“And I think we will put ourselves in a position, maybe not in the first part of the season but maybe later, to fight for a win. I hope so.”

Overall Marks out of 10

McLaren – 6/10
Jenson Button – 6/10
Kevin Magnussen – 5.5/10

How many marks out of 10 do you give McLaren so far? Leave us your comments on this post in the comments section below.

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255 Comments
  1. Gaz Boy says:

    Or dear, what to start with Macca?
    Loosing a lot of good people over the years doesn’t help…..Adrian, Paddy, Pat Fry Lewis amongst others.
    If Macca are suffering on front limited tracks, that doesn’t bode well for Barcelona and Silverstone; in any case over the last few years those two circuits have been McLaren’s weakest to an extent.
    Anyway,

    Macca 5/10
    Jenson 7/10
    Kevin 6/10

    I’ve been relatively kind to the drivers as McLaren’s are technical and organisational, not the two men behind the wheel.

    1. Gaz Boy says:

      I fear it may take a 2 or 3 year programme to get Scuderia Woking back to be pre-eminence…….still better to start late than never……..Macca have been in a gentle decline since 2009.

      1. Blackmamba says:

        Anything above 5 for the drivers is very generous. This is the same car that got a double podium in Oz so the feed back from the drivers is not helping the engineers at all. They should be able to cox performance from that car and I believe in Alonso’ hands that car with that shine would be the second fastest on the grid. McLaren are the 2nd most successful team on the grid and their lead driver is Jensen? Think about that for a minute!

      2. Blackmamba says:

        Typo *shine* – engine.

      3. AuraF1 says:

        Yes. Right. Alonso is so good he can cool a car without opening up the bodywork. He’s not just good – he’s magic…

        I like your faith in drivers as wizards but afraid you might be living in fantasy land there ;)

      4. J Hancock says:

        Mclaren’s problems run much deeper than Button. Button was a match for Hamilton over three years, more than a match for Perez and faster than Magnussen so far. Unless they can get Alonso, Vettel or Hamilton they won’t be getting a driver who’s broadly accepted to be ‘better’ should they replace him.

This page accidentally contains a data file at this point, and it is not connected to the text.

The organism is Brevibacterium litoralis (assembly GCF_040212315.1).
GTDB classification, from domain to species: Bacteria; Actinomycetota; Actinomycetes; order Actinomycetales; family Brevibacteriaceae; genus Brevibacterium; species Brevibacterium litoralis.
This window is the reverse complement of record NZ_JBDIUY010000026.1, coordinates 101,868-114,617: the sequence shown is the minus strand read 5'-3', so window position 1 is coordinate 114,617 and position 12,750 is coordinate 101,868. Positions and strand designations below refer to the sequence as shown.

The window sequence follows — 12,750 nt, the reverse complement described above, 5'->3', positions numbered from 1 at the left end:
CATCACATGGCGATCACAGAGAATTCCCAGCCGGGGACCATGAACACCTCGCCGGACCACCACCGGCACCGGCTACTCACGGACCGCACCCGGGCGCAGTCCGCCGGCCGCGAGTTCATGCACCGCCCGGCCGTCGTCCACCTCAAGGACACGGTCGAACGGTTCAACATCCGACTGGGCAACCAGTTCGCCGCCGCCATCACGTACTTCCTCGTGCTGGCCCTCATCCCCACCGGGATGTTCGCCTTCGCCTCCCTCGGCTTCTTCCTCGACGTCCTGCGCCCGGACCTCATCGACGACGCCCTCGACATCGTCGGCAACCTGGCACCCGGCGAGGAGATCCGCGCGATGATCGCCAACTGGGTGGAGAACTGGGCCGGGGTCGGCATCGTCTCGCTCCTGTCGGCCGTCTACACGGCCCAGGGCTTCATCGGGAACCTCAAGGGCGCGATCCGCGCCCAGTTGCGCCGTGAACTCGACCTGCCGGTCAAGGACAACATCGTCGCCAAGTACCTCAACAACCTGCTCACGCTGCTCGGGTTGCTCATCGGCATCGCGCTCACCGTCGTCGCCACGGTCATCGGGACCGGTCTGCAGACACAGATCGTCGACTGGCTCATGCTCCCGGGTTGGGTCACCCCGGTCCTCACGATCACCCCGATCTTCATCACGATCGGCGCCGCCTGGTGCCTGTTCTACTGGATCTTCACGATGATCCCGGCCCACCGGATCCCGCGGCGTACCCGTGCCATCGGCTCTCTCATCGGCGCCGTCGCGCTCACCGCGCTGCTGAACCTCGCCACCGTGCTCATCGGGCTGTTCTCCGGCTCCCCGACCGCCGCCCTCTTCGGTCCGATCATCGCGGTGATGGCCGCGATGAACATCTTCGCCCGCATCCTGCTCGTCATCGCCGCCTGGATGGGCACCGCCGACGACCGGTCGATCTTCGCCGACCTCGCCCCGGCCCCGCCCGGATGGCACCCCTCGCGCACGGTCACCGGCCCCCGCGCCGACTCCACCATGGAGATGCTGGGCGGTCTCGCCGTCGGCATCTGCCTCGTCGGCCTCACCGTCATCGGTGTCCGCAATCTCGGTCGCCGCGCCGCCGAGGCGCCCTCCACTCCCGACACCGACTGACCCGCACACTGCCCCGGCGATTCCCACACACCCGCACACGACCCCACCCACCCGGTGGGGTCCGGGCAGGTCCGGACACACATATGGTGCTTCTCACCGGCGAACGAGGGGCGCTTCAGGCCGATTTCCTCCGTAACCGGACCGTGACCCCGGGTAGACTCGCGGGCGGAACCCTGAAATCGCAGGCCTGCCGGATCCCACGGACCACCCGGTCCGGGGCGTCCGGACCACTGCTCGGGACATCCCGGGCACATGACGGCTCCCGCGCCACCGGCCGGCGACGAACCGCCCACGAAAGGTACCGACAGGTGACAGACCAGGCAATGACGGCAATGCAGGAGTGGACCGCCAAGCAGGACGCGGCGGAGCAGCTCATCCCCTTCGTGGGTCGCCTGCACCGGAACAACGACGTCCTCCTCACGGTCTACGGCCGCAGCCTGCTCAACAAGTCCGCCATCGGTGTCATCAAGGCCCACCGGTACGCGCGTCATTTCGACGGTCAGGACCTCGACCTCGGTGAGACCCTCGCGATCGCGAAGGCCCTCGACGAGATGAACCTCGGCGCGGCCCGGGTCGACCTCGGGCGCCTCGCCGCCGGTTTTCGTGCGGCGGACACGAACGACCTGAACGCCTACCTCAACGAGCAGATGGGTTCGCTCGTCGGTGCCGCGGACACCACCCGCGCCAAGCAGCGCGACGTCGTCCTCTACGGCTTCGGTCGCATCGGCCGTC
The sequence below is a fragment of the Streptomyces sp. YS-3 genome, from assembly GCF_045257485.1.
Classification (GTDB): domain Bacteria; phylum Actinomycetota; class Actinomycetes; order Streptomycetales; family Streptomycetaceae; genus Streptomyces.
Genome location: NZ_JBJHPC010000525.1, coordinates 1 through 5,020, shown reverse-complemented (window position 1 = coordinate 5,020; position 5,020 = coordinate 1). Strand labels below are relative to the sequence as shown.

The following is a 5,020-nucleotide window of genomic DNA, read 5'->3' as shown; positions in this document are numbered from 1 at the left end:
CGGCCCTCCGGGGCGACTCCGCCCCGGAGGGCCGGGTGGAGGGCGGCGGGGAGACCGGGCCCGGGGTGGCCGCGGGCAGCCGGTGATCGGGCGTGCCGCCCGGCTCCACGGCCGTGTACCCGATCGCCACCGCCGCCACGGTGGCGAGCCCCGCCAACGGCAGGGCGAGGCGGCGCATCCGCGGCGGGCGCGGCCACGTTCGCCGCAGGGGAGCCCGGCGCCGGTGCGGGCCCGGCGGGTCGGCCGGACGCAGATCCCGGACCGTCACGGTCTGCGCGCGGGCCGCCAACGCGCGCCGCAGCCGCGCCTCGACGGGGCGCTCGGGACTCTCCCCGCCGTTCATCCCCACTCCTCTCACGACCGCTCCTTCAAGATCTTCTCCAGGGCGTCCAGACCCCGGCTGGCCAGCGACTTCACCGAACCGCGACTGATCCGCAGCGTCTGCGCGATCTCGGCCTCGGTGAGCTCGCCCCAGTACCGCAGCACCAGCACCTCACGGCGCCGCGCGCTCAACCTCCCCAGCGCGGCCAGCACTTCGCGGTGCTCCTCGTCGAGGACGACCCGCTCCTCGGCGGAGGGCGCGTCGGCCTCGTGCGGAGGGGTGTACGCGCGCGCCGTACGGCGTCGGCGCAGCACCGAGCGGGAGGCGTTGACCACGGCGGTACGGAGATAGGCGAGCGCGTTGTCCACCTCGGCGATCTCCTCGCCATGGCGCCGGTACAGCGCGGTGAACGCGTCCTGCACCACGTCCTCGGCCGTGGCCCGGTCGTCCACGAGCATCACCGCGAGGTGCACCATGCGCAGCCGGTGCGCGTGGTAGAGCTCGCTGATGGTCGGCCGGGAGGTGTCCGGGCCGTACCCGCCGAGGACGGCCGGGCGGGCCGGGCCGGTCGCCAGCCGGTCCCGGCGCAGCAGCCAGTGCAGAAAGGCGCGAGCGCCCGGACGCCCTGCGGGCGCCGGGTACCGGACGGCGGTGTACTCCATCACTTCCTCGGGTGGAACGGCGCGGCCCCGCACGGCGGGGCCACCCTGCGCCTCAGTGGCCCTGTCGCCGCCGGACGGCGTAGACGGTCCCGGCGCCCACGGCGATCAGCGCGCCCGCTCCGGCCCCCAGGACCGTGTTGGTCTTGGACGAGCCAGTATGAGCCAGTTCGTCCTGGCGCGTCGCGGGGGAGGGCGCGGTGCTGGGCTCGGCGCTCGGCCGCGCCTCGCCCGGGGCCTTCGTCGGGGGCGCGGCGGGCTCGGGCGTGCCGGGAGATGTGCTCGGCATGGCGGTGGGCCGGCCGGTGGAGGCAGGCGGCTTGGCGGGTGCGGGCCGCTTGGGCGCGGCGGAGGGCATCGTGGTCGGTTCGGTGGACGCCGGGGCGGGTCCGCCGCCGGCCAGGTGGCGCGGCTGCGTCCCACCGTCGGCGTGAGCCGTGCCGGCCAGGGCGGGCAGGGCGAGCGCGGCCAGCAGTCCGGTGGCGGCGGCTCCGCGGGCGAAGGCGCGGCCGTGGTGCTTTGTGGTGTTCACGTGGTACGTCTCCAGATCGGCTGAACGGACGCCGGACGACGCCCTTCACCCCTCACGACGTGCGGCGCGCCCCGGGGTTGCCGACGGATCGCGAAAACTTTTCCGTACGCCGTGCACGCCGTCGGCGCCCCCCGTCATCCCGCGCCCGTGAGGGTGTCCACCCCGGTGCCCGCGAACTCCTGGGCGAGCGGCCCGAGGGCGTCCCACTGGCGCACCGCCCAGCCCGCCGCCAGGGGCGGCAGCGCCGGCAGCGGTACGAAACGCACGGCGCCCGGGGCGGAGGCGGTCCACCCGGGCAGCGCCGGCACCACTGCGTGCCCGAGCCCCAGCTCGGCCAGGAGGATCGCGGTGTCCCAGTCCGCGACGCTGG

.
        They need to get a handle on their somewhat slapdash car development and reliability. This goes all the way back to the nineties, fastest one year, nowhere the next, often unreliable. Whether it was Hakkinen, Coulthard, Raikonnen or recently Hamilton and Button Mclaren seem to excel at frustrating top tier drivers.

      5. Tristan says:

        Blackmamba, I think you’ve answered your own statement – yes, it is the same car (more or less, despite the ineffective upgrades) that scored a double podium.

        However, the problem is the other cars now beating it are not the same as the ones in Melbourne – Mercedes, Red Bull, Ferrari, FI are all pushing hard and bringing good upgrades. McLaren simply aren’t marching forward quickly enough.

      6. Andrew c says:

        Agree completely. For those below that implied jenson is a great choice because he matched Hamilton, I suspect wishful thinking here. I think most would agree that Hamilton would be the better driver and Magnussen may well prove to be better than Jenson too. Give him time. Also, I seem to remember in 2012 that the tean followed Jensons technical lead which ended up going down a blind alley and it irritating Hamilton as a result. Jenson owned up to it too after the Silverstone race that year. Isn’t it likely the same thing might be happening now?

      7. Ahmad says:

        Sorry, but they have been in brutal decline since 1991. Apart from 2008 and the glory years of 1998 and 1999 where they got nearly beaten despite having the best car, the team failed year after year.

        Even when they came up with the fastest car (as in 2005 and 2012), they still found a way to fail (usually by way of unreliability and team operational mistakes).

        For a team that “exists to win”, it definitely has the best record for snatching defeat from the jaws of victory.

      8. Wayne says:

        Even in 98 they won the wdc without having the best car – the last time that was achieved by the way. They squandered HAM’s talent since in my opinion.

        JA, great article, nowhere else on or off the internet can this sort of quality F1 journalism be found. Thanks again.

      9. Ahmad says:

        @Wayne:

        Sorry but if you can’t remember 98, let me refresh your memory: McLaren started the season with a second advantage over Ferrari. The car was designed by Newey and they also were able to do less pitstops than Ferrari having switched to Bridgestone. Ferrari were playing catch-up all year long, and Michael became so frustrated that he even considered joining McLaren that year.

        Despite a lesser machinery, Michael managed to take the title fight to the end (despite DC screwing up his Spa win).

      10. Jimbob says:

        +1. The issue with McLaren is the team, not the drivers and it has been that way for years.

        JB isn’t the problem, in terms of points (what matters) he beat LH over 3 seasons… How much more does he need to do for people to stop using him as an excuse for McLaren’s poor form??

      11. Dr Lewis says: